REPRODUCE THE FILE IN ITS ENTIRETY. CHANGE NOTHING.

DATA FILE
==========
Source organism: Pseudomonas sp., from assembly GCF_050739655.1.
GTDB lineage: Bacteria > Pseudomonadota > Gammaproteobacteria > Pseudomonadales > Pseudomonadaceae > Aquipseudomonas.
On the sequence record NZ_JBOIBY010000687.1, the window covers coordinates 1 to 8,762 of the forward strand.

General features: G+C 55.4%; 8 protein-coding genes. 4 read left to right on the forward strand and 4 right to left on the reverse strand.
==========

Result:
Source organism: Pseudomonas sp., from assembly GCF_050739655.1.
GTDB lineage: Bacteria > Pseudomonadota > Gammaproteobacteria > Pseudomonadales > Pseudomonadaceae > Aquipseudomonas.
On the sequence record NZ_JBOIBY010000687.1, the window covers coordinates 1 to 8,762 of the forward strand.

General features: G+C 55.4%; 8 protein-coding genes. 4 read left to right on the forward strand and 4 right to left on the reverse strand.